13. Mothers' Attributions Regarding the Behavior of Chronically Ill Children.

    Science.gov (United States)

    Walker, Lynn S.

    Parents of chronically ill children are faced with the difficult task of being vigilant and yet not overprotective of their children. The literature suggests that parents hold a positive bias toward their ill children. Attribution theory gives a framework in which to study parents' ideas about their children's behavior. A study was conducted to…

  14. Psychometric evaluation of the internalized stigma of mental illness scale for patients with mental illnesses: measurement invariance across time.

    Directory of Open Access Journals (Sweden)

    Chih-Cheng Chang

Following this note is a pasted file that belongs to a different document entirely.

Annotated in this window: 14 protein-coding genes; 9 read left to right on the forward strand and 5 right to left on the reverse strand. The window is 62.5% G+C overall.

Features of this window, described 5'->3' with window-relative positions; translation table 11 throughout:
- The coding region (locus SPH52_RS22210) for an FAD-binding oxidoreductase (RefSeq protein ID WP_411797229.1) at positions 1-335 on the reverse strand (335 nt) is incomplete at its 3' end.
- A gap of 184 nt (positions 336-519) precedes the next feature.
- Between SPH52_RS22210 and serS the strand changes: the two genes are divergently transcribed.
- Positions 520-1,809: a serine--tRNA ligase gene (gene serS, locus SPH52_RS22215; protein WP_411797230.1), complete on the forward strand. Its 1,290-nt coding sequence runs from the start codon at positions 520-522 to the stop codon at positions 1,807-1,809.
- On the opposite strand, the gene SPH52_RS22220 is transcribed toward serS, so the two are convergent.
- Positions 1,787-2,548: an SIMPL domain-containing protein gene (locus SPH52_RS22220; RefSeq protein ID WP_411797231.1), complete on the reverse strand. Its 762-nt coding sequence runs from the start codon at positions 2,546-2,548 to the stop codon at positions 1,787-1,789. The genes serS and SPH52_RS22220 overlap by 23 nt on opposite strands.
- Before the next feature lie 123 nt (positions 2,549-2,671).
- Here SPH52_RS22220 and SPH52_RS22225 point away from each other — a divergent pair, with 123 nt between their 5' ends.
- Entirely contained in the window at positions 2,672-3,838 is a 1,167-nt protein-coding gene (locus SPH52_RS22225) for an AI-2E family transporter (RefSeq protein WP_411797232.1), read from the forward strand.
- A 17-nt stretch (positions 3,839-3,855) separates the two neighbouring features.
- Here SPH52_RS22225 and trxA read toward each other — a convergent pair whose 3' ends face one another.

Full Text Available BACKGROUND: The current investigation examined the psychometric properties of the Internalized Stigma of Mental Illness (ISMI scale in a sample of patients with mental illness. In addition to the internal consistency, test-retest reliability, and concurrent validity that previous studies have tested for the ISMI, we extended the evaluation to its construct validity and measurement invariance using confirmatory factor analysis (CFA. METHODS: Three hundred forty-seven participants completed two questionnaires (i.e., the ISMI and the Depression and Somatic Symptoms Scale [DSSS], and 162 filled out the ISMI again after 50.23±31.18 days. RESULTS: The results of this study confirmed the frame structure of the ISMI; however, the Stigma Resistance subscale in the ISMI seemed weak. In addition, internal consistency, test-retest reliability, and concurrent validity were all satisfactory for all subscales and the total score of the ISMI, except for Stigma Resistance (α = 0.66; ICC = 0.52, and r = 0.02 to 0.06 with DSSS. Therefore, we hypothesize that Stigma Resistance is a new concept rather than a concept in internalized stigma. The acceptable fit indices supported the measurement invariance of the ISMI across time, and suggested that people with mental illness interpret the ISMI items the same at different times. CONCLUSION: The clinical implication of our finding is that clinicians, when they design interventions, may want to use the valid and reliable ISMI without the Stigma Resistance subscale to evaluate the internalized stigma of people with mental illness.